Saturday, September 10, 2011

social security is a Ponzi scheme

(Well I just posted something an hour ago but this'll probably be old news by tomorrow...)

Matt Yglesias gets it wrong; Alex Tabarrok refutes him, but not very clearly, mostly by appealing to authority. Judging from the comments, no one seems to know what a Ponzi scheme IS, just that some bad guy got caught running a big one two years ago so it must be bad.

Let's get this straight. In a typical investment vehicle, like a mutual fund or a 401k plan or the stock market or whatever, you put money in, that money is transferred to people who are using it to build more wealth through their business, and that growing pile of wealth is shared with the investors, who thus end up withdrawing more than they put in.

In a Ponzi scheme, some number of people originally invest in it, the guy running it takes their money, and then finds more people to join, using their money to pay back the original investors with some attractive rate of return. Eventually, he fails to find enough new investors to keep paying back his old investors, and the scheme goes bust with lots of people losing everything they put in. No wealth is created in this process.

Social security is a Ponzi scheme, at least partially. The current young pay for the current retirees, with the first generation of covered retirees getting a free ride. Social security doesn't collapse because there are always more young people to join, and the government has the power to force them to.

Whatever is paid into the system that isn't immediately distributed is invested, and yes, this is not part of the definition of a Ponzi scheme. But, just because a Ponzi scheme uses investment as a side tool doesn't make it not fundamentally a Ponzi scheme.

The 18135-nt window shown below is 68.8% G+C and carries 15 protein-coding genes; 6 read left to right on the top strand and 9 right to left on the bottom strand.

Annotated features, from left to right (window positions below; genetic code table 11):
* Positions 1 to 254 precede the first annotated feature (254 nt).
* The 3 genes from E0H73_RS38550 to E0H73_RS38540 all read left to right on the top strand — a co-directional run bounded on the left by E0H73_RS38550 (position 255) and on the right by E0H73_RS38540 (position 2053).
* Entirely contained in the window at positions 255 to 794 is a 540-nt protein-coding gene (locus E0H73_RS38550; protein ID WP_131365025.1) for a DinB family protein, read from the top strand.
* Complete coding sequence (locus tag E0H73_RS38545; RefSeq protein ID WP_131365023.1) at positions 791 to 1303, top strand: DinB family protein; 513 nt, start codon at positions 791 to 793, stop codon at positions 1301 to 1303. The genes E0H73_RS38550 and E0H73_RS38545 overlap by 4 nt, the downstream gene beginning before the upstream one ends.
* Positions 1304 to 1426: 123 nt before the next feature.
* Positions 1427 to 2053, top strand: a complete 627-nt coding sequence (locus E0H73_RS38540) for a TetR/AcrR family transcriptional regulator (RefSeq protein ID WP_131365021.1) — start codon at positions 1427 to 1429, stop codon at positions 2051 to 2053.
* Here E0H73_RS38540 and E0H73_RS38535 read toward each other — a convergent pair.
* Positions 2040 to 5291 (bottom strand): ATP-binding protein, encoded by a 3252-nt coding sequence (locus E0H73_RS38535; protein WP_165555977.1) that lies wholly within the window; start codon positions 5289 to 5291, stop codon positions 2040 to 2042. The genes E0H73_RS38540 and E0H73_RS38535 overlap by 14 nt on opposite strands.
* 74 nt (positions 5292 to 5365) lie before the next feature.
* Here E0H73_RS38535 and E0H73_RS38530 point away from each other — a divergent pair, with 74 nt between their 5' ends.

I'm not sure how this is even a controversial statement. It wouldn't be, if Rick Perry hadn't said it, and if the terms 'Ponzi scheme' and 'social security' didn't translate immediately to 'bad' and 'good' for most people, and if those who don't like Rick Perry didn't reinforce the confusion for political purposes. Did I mention I hate politics?

2 comments:

JohnRaymond said...

There are plenty things about politics that I hate as well (though I won't say "I hate politics" just because I believe a country, as a group of people/society that elects others to lead them, needs a political system. We just haven't figured out yet how to make this system work without all kinds of corruption taking over. And that's the reason why Social Security has partially become a ponzi scheme, as you state. Originally the system was meant to be an investment program, but because the wimpy politicians never provided the kind of funding mechanism to make that possible, we have what we have today.

Vera said...

actually I think it's gone the opposite direction... it was originally a pure ponzi scheme (young people paying for the retirement of old people who had never paid SS taxes) and has morphed into more of a coercive retirement savings plan, both out of fiscal necessity (slowing population growth, longer retirement, etc) and because it's just more intuitively palatable.